Updated: Dec. 16, 10:30 a.m. | Posted: Dec. 15, 1:51 p.m.
The two St. Paul police officers involved in the fatal shooting of Cordale Handy last March will not face criminal charges, the Ramsey County Attorney's Office announced Friday.
Ramsey County Attorney John Choi said officers Mikko Norman and Nathaniel Younce were legally justified in their use of deadly force when they shot the 29-year-old as they responded to a domestic violence call. Investigators said they recovered a gun at the scene.
A report on the investigation by the Ramsey County Attorney's office said cell phone video of the incident shows Handy firing 16 shots in his apartment early the morning of March 15.
The gunfire set off the apartment's smoke detectors, and police found bullets in the walls of two neighboring apartments, as well.
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Handy's girlfriend called police as Handy left the building, and two officers followed him through the neighborhood, the report said, noting that some of the incident was captured on nearby video cameras. Officers reported nearing Handy and ordering him to the ground. Despite orders to drop a pistol he was carrying, he sat up twice and pointed the gun at police, who shot and killed him, the report said.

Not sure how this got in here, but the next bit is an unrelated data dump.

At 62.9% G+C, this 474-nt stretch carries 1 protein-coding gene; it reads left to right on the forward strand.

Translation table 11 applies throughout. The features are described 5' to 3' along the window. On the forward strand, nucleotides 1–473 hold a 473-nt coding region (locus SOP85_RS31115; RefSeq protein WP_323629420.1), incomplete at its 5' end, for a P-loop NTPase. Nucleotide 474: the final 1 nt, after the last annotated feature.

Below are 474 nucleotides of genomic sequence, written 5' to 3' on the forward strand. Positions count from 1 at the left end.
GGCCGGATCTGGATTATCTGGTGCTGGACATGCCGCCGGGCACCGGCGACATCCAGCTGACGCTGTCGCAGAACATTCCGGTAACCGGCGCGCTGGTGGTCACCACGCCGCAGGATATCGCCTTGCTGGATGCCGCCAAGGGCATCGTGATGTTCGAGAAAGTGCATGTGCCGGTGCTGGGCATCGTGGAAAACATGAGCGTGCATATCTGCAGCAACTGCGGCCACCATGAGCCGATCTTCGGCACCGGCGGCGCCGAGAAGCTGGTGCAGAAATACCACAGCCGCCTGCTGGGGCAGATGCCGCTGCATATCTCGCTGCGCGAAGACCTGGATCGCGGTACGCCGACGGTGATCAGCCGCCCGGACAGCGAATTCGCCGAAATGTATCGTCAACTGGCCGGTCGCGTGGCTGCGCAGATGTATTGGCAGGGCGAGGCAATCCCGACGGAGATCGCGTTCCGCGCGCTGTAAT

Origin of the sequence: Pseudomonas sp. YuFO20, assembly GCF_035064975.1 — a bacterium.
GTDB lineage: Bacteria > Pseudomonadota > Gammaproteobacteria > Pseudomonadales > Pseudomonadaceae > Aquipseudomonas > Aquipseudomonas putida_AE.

Handy's gun was later determined to have been unloaded. An autopsy found Handy had THC in his system, as well as N-ethyl pentylone. N-ethyl pentylone is considered a designer drug in the cathinone family that is a psychoactive substance with stimulant effects. Agitation and erratic behavior has been reported with the use of this drug," an autopsy report said.
Kim Handy Jones, Cordale's mother, said her son was a victim of poor training and police racial bias and that he shouldn't have been shot. She filed a civil rights suit against the city.
The shooting happened early in the morning on a Wednesday near the intersection of East 7th and Sinnen streets, which is just east of downtown St. Paul near Metropolitan State University.
The state Bureau of Criminal Apprehension investigated the shooting and Choi made the call not to press charges.
Editor's note (Dec. 16, 2017): The story has been updated to include more details of the investigation.